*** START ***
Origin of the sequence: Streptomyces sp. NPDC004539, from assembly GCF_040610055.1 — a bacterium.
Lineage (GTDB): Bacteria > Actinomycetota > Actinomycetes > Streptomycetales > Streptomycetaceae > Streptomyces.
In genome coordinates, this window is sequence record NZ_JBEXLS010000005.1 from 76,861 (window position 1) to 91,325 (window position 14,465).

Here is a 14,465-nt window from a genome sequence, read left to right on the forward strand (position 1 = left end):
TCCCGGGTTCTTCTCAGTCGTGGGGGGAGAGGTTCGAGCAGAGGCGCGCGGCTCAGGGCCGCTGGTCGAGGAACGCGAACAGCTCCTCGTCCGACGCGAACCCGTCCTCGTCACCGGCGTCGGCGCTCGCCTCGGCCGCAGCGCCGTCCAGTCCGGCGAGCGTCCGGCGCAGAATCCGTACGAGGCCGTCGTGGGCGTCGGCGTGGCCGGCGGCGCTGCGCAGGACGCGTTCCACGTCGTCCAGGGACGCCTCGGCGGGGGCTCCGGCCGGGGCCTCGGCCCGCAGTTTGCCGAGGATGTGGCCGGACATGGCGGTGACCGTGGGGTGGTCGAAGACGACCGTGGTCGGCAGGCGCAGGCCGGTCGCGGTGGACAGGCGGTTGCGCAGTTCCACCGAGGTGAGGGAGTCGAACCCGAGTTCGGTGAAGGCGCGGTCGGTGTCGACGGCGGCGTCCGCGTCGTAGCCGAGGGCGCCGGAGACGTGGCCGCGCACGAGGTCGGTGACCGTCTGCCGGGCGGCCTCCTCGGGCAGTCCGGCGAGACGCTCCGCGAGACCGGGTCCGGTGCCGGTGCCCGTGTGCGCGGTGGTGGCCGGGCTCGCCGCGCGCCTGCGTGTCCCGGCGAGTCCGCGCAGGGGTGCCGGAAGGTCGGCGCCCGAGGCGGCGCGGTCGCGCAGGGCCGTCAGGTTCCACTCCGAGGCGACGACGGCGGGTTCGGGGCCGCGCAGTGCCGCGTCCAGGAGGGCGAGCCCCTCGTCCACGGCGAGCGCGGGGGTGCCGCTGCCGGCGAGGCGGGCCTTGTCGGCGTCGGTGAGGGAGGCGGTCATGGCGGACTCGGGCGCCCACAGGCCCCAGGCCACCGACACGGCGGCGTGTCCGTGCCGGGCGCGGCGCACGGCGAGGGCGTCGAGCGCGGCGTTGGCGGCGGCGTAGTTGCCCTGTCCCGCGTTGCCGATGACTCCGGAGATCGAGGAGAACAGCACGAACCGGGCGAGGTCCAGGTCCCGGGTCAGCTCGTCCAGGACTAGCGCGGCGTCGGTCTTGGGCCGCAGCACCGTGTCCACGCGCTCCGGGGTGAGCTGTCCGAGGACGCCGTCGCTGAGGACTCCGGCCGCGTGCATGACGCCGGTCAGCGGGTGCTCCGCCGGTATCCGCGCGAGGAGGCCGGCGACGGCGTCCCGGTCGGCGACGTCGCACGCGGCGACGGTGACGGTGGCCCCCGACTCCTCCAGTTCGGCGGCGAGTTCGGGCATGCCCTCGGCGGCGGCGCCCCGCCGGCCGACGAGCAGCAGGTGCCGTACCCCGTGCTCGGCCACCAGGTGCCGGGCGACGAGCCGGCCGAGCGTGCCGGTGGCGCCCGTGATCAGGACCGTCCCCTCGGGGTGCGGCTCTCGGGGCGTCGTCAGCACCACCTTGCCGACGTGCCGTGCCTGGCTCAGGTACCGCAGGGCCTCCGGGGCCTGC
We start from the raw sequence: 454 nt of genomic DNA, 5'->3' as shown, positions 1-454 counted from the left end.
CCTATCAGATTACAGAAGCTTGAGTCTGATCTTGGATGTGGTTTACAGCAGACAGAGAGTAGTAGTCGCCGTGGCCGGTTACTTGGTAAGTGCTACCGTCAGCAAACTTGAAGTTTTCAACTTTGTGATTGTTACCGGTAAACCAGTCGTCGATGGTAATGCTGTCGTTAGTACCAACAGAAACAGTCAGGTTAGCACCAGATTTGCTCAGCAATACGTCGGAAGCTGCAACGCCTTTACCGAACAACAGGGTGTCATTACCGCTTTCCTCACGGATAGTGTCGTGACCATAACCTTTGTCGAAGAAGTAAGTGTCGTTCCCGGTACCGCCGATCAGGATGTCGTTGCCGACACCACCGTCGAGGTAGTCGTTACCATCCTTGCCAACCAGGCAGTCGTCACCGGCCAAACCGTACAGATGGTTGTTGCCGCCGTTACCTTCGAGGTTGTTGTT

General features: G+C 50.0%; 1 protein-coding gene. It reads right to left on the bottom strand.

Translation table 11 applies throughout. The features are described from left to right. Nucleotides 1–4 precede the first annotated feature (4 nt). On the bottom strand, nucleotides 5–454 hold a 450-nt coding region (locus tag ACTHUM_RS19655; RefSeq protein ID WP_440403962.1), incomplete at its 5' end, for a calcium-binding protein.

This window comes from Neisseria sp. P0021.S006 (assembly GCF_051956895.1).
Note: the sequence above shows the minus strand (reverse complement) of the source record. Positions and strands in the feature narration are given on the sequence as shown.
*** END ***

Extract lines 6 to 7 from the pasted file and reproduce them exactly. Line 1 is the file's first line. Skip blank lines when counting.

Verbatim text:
We start from the raw sequence: 454 nt of genomic DNA, 5'->3' as shown, positions 1-454 counted from the left end.
CCTATCAGATTACAGAAGCTTGAGTCTGATCTTGGATGTGGTTTACAGCAGACAGAGAGTAGTAGTCGCCGTGGCCGGTTACTTGGTAAGTGCTACCGTCAGCAAACTTGAAGTTTTCAACTTTGTGATTGTTACCGGTAAACCAGTCGTCGATGGTAATGCTGTCGTTAGTACCAACAGAAACAGTCAGGTTAGCACCAGATTTGCTCAGCAATACGTCGGAAGCTGCAACGCCTTTACCGAACAACAGGGTGTCATTACCGCTTTCCTCACGGATAGTGTCGTGACCATAACCTTTGTCGAAGAAGTAAGTGTCGTTCCCGGTACCGCCGATCAGGATGTCGTTGCCGACACCACCGTCGAGGTAGTCGTTACCATCCTTGCCAACCAGGCAGTCGTCACCGGCCAAACCGTACAGATGGTTGTTGCCGCCGTTACCTTCGAGGTTGTTGTT